What are you defining as they created order?  Just what you can see now in planets and stars, or are you referring to the gases and substances that initiated the big bang, or does order extend beyond whatever may have caused gases etc to formulate preceding the big bang?  My point being, we don't have evidence that the 'created order' has a beginning because our knowledge only extends (at this moment) to the point of the big bang, and that is always scientifically being built on and better understood.  Unfortunately, like many times in history, believers tend to attribute the unexplained to 'God', and satisfying themselves that no further knowledge is required.  That's where it seems Christianity is largely at today with understanding the universe.  It used to be that the earth was only 7000 years young and that God physically popped two single complete humans on the earth from which we are all derived.  With science we have obviously moved past that limited understanding.  I expect we will too one day concerning the big bang, when we further understand how it initiated the present universe as we know it.  But to say it was created by some being that itself doesn't need a creator (so we can draw a fullstop there), seems lacking to me.

Link to comment
Share on other sites

The created order is a reference to the entire physical existence, matter, energy, and whatever else we may discover.  You may have misspoken, but under the current theory of the beginning of the universe there was nothing, no gases, no substance, not even space or time prior to the big bang.  It is all postulated to have erupted from a dimensionless singularity, with any cause prior to it unknowable because it existed out side the realm of measurable reality.  Most (if not all) theoretical physicists will tell you we cannot postulate anything prior to it because nothing that we can observe through any instrumentation, current or proposed, has any property that it acquired prior to it.  Most Christians I know delight in the assimilation of new knowledge, we are not threatened by it.  There have always been schools of though in orthodox Christianity that believed in an ancient earth.  But science is not a panacea.  The universe is much bigger than we are and it is always in flux.  We do not know everything there is to know about the universe's beginning or even our own and you should let go of the notion that we ever will.  I have constructed an argument for the belief in a divine sentience in the free will thread that you may find interesting.  Check it out.

Link to comment
Share on other sites

44 minutes ago, Dan said:

You may have misspoken, but under the current theory of the beginning of the universe there was nothing, no gases, no substance, not even space or time prior to the big bang.  It is all postulated to have erupted from a dimensionless singularity, with any cause prior to it unknowable because it existed out side the realm of measurable reality.  

Actually, that is but one theory postulated for the big bang precursor.  Others included the possibility that the universe continually expands and contracts and was in one uch contraction phase immediately before the BB.  Another is that universes are somewhat like a radioactive nucleus decaying.  When a nucleus decays, it spits out an alpha or beta particle. In this theory the parent universe could do the same thing, except instead of particles, it spits out baby universes, perhaps infinitely. It's specualted that these universes could be "parallel universes".  Again, my point is simply that we don't kno wenough about it yet to determine causes.  I agree with you that theoretical physicists will tell you we cannot postulate anything prior to it because nothing that we can observe through any instrumentation, current or proposed, has any property that it acquired prior to it.  Yet as is evident - religion 'knows' it is God.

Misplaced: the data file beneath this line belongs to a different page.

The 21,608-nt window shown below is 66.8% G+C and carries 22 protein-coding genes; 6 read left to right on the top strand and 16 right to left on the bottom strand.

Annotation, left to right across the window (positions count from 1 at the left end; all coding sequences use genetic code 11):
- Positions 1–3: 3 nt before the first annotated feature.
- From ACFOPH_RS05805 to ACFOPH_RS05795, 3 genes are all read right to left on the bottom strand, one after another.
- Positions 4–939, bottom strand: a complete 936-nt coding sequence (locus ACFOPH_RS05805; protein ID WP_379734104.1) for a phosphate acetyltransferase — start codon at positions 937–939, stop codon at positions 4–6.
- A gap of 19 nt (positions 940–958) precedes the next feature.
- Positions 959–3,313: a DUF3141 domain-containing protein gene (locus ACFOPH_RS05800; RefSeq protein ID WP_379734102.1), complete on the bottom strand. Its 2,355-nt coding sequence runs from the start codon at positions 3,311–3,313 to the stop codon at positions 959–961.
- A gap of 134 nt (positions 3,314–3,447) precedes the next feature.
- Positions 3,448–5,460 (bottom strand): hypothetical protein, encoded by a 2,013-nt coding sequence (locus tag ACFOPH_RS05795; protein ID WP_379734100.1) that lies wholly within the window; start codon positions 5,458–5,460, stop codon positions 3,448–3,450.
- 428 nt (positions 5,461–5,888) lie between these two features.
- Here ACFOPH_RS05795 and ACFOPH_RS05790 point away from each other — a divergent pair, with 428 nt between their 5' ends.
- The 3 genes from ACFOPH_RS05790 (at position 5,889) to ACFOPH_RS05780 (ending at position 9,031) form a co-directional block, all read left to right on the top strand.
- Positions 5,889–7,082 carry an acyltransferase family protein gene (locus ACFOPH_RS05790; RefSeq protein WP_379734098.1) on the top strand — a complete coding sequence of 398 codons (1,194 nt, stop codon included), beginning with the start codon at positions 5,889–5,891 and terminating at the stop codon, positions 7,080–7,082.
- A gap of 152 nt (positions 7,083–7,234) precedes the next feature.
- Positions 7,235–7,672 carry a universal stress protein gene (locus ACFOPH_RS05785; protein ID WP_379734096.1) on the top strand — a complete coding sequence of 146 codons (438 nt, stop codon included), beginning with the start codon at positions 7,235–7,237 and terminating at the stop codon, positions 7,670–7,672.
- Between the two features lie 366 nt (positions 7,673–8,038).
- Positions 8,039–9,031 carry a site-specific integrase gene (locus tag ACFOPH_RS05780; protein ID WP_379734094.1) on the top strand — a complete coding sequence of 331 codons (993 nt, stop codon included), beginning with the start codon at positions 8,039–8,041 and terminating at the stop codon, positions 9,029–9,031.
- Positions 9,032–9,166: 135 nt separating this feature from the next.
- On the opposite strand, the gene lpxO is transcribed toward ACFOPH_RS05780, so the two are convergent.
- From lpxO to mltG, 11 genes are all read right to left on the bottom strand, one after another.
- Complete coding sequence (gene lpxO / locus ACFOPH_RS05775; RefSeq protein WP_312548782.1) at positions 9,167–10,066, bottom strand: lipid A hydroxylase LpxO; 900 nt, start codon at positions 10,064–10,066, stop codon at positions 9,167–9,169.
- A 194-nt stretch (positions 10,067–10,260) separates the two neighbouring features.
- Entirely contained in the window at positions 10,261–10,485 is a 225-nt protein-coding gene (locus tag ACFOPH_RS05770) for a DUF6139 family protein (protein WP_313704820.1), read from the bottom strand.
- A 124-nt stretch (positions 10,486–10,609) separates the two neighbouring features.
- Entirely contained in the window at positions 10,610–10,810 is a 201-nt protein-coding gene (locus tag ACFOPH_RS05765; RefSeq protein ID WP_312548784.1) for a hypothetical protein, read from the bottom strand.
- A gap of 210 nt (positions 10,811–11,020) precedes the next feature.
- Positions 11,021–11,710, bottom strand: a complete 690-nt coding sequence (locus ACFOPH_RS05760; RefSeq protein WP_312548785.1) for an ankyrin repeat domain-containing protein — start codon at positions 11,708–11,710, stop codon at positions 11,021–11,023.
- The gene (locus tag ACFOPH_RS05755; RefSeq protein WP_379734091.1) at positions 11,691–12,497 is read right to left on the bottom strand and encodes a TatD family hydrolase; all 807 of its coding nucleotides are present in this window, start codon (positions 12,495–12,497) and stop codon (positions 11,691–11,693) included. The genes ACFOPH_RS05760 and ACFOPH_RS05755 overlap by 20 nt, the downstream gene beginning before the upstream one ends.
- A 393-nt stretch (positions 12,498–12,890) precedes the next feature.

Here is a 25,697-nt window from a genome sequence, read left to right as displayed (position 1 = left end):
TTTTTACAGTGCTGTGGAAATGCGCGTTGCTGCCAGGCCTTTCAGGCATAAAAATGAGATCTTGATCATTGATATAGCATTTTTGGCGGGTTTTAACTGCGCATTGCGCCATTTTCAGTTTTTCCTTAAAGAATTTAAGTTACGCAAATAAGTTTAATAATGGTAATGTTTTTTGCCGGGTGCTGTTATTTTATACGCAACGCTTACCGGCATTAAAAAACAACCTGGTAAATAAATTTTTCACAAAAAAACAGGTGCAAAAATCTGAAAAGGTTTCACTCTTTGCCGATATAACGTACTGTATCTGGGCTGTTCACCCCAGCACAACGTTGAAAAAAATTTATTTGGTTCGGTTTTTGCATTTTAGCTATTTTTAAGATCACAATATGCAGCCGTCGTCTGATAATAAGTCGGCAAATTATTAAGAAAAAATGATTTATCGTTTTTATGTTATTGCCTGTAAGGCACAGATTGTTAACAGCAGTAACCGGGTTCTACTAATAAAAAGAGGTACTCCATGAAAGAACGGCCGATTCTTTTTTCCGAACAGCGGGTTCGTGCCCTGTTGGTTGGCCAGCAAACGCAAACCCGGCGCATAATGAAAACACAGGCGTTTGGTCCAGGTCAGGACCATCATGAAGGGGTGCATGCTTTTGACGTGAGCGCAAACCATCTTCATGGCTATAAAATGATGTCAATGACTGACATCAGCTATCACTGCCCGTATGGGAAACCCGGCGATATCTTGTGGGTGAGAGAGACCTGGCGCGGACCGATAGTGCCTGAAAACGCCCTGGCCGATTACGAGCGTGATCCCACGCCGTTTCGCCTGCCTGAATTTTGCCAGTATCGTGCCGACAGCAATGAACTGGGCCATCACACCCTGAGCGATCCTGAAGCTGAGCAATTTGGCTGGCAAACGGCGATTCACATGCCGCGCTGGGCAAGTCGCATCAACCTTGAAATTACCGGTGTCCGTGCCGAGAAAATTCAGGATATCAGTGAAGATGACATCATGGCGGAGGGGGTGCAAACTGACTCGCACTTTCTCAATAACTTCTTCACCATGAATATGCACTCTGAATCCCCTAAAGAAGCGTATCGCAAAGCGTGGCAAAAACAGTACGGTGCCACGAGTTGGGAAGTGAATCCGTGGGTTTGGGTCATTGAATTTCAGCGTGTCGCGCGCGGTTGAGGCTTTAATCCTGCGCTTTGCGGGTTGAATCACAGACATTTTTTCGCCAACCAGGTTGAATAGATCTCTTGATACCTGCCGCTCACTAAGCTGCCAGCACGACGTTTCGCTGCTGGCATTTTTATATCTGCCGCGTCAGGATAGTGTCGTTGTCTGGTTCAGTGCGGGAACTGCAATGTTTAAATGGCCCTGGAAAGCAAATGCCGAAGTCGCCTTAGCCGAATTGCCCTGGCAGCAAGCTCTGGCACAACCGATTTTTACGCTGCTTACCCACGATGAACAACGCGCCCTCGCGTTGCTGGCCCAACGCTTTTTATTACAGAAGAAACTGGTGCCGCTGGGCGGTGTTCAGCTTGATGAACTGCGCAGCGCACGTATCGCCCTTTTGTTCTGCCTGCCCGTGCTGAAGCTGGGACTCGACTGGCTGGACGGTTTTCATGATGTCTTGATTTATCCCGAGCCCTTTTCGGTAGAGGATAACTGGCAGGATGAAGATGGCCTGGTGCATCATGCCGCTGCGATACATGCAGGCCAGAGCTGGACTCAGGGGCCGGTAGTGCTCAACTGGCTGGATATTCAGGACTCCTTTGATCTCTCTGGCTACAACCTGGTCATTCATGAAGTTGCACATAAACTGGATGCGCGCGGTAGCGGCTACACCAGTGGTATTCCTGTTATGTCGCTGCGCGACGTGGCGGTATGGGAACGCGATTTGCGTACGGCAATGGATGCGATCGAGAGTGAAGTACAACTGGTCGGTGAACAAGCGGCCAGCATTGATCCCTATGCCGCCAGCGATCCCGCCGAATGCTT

48 minutes ago, Dan said:

Most Christians I know delight in the assimilation of new knowledge, we are not threatened by it.  There have always been schools of though in orthodox Christianity that believed in an ancient earth.  But science is not a panacea.  The universe is much bigger than we are and it is always in flux.  We do not know everything there is to know about the universe's beginning or even our own and you should let go of the notion that we ever will.  

On the face of it, many Christians I know too embrace knowledge.  But there often is a limit - that is when new knowledge tends to threaten faith, often I have seen Christians back away from it or refuse to seriously consider the new knowledge and allow it to actually challenge their faith.  That often seems a step too far.  I know in the days when I was leaving the faith, it was scary.

Link to comment
Share on other sites

On 6/26/2021 at 9:37 AM, Dan said:

Some of these questions cannot be addresse[d] by the traditional scientific method.

What?

At best you can say we have not addressed these questions.

I am reminded of Auguste Comte's prediction"
 ... but we can never known anything of their [planets] chemical or mineralogical structure;

But he was even more convinced this was true of stars. Little did he know that several years earlier the underlying physics had been developed to determine compositions of stars. So I personally am a little more circumspect about assertions regarding what can and cannot be addressed.

15 hours ago, Dan said:

Most Christians I know delight in the assimilation of new knowledge, we are not threatened by it.

Have you ever heard of the Wedge document? You may want to look it up if you have never heard of it.

 

15 hours ago, Dan said:

  We do not know everything there is to know about the universe's beginning or even our own and you should let go of the notion that we ever will.

While this may very well be true, we don't need to use this as an excuse to make up stories about the beginning of the universe and how it is unfolding.

Link to comment
Share on other sites

Join the conversation

You can post now and register later. If you have an account, sign in now to post with your account.

Guest
Reply to this topic...

×   Pasted as rich text.   Paste as plain text instead

  Only 75 emoji are allowed.

×   Your link has been automatically embedded.   Display as a link instead

×   Your previous content has been restored.   Clear editor

×   You cannot paste images directly. Upload or insert images from URL.

 Share

×
×
  • Create New...

Important Information

terms of service